Balixafortide plus eribulin deserves further study in metastatic breast cancer
medwireNews: Combination therapy with the C-X-C chemokine receptor type 4 (CXCR4) antagonist balixafortide plus eribulin chemotherapy shows potential in heavily pretreated patients with HER2-negative metastatic breast cancer, phase I study data show.
The safety and tolerability of the combined therapy was similar to that of eribulin or balixafortide monotherapy, and around one-third of patients experienced a partial response, Javier Cortes (Ramón y Cajal University Hospital, Madrid, Spain) and colleagues remark.
They say: “The results suggest that balixafortide plus eribulin has potential to provide a new therapeutic option” in this patient group, and the regimen “warrants further investigation in randomised trials.”
The single-arm, dose-escalation trial involved 56 women who had received up to three previous chemotherapy regimens for metastatic breast cancer and at least one endocrine therapy, where appropriate. Tumor cells from all of the women showed evidence of CXCR4 expression.
The first cohort of patients (n=3) received the per-protocol regimen of intravenous eribulin 1.4 mg/m2 on days 2 and 9 of a 21-day cycle and intravenous balixafortide from a starting dose of 1.0 mg/kg with dose increments of 0.5 or 1.0 mg/kg, on days 1–3 and 8–10.
However, a treatment-related fatal adverse event in this cohort led to a protocol amendment allowing the study to be conducted in two parts, with three cohorts (n=9 patients) receiving de-escalated doses of eribulin (1.1–1.4 mg/m2) plus balixafortide (0.5–1.0 mg/kg) to better assess the safety and pharmacokinetics of the combination.
Since this phase did not highlight any dose-limiting toxicities or eribulin–balixafortide interactions, the remaining 44 patients, including 22 in an expansion cohort, received the originally planned regimen starting at a balixafortide dose of 2 mg/kg.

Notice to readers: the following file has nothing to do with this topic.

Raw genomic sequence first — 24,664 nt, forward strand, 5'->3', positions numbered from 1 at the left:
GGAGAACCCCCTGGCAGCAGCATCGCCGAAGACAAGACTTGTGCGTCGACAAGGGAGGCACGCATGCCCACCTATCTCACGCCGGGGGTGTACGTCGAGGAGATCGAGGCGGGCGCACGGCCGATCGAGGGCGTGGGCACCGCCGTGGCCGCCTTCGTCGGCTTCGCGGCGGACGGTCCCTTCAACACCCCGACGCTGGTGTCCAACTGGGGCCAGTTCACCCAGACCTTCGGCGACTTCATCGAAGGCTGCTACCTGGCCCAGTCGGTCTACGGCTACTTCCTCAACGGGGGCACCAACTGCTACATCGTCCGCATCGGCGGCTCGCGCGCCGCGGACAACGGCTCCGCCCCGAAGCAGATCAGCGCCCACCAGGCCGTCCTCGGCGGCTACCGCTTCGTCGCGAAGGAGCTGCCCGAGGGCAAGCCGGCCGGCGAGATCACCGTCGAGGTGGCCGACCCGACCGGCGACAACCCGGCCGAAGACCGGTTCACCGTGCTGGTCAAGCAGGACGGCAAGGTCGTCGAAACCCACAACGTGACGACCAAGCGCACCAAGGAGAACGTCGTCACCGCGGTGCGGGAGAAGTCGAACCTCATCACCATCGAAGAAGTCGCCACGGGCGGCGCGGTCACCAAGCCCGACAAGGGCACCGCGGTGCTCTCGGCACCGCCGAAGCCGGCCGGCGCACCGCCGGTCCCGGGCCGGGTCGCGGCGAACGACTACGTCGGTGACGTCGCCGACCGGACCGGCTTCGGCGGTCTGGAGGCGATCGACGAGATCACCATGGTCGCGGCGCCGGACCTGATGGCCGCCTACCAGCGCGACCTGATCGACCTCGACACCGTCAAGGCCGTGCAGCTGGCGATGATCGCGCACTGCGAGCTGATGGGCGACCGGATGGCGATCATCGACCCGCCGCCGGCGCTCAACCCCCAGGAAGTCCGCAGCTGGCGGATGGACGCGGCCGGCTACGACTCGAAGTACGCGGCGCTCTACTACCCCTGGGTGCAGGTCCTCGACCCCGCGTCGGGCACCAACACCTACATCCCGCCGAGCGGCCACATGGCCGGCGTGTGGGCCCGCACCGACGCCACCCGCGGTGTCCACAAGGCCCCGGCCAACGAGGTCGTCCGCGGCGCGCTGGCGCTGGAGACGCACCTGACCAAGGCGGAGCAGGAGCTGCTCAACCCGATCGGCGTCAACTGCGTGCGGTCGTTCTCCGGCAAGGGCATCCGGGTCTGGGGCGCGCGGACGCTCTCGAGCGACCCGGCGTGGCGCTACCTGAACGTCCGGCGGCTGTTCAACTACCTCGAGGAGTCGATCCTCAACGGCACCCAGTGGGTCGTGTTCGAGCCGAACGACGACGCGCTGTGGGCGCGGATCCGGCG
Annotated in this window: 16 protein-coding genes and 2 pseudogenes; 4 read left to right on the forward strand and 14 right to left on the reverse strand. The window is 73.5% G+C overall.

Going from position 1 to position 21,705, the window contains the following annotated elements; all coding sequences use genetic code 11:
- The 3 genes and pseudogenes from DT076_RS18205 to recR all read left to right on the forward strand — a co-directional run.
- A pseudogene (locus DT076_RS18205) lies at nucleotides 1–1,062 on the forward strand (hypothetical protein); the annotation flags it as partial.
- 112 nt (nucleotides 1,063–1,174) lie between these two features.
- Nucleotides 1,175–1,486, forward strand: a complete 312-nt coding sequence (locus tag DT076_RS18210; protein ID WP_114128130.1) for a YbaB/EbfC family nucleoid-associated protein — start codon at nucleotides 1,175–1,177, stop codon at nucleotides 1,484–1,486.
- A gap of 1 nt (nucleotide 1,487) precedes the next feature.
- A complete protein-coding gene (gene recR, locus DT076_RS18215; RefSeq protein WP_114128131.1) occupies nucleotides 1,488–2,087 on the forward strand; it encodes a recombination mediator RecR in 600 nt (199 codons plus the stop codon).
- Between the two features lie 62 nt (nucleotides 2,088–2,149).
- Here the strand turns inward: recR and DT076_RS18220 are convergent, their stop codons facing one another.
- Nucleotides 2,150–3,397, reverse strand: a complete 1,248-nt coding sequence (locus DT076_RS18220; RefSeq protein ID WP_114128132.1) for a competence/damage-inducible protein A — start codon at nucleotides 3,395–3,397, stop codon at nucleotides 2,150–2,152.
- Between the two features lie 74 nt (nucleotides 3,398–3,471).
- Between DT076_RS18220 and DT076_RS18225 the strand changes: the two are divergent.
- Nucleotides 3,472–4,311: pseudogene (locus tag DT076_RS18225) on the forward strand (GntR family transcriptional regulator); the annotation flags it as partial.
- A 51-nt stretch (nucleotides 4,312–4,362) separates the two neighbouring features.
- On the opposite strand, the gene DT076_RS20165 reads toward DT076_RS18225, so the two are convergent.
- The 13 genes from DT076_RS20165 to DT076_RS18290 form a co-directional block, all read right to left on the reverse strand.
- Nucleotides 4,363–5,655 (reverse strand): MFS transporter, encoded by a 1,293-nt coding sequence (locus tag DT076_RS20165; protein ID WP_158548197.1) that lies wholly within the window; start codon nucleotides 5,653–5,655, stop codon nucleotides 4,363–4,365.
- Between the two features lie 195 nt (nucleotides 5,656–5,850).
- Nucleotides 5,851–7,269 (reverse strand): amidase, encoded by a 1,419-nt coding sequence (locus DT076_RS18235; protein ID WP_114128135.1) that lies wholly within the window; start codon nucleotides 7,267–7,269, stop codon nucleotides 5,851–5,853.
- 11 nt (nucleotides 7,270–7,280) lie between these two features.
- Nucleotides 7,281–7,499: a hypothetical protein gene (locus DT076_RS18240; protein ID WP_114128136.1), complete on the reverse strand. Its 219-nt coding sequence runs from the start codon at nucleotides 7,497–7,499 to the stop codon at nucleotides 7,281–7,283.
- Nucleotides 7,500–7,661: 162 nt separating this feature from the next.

The researchers report that there were no dose-limiting toxicities and the maximum tolerated dose was not reached. Therefore, the highest dose was established as eribulin 1.4 mg/m2 on days 2 and 9, and balixafortide 5.5 mg/kg on days 1–3 and 8–10 of the 21-day cycle.
At 1 year, the estimated overall survival rate was 62%. The objective response rate was 30% in 54 patients who were evaluable for antitumor activity (all partial responses), while the clinical benefit rate was 44%.
Median progression-free survival was 4.6 months overall, and 6.2 months among the 22 patients in the expansion cohort who received the maximum balixafortide dose.
Cortes and co-authors comment that this is “higher than that reported for eribulin alone in any trial with similar patients.”
The most common treatment-emergent adverse events of any grade were fatigue (79%), neutropenia (57%), infusion-related reactions (48%), alopecia (46%), constipation (46%), and nausea (45%).
Serious adverse events were reported in 38% of patients, and included febrile neutropenia (9%), urinary tract infection (5%), neutrophil count decrease (4%), constipation (4%), and pneumonia (4%).
There were two (4%) fatal adverse events overall: the patient in cohort 1 who died of septic shock, and another in the expansion cohort who died of pneumonia following grade 4 neutropenia.
By Laura Cowen
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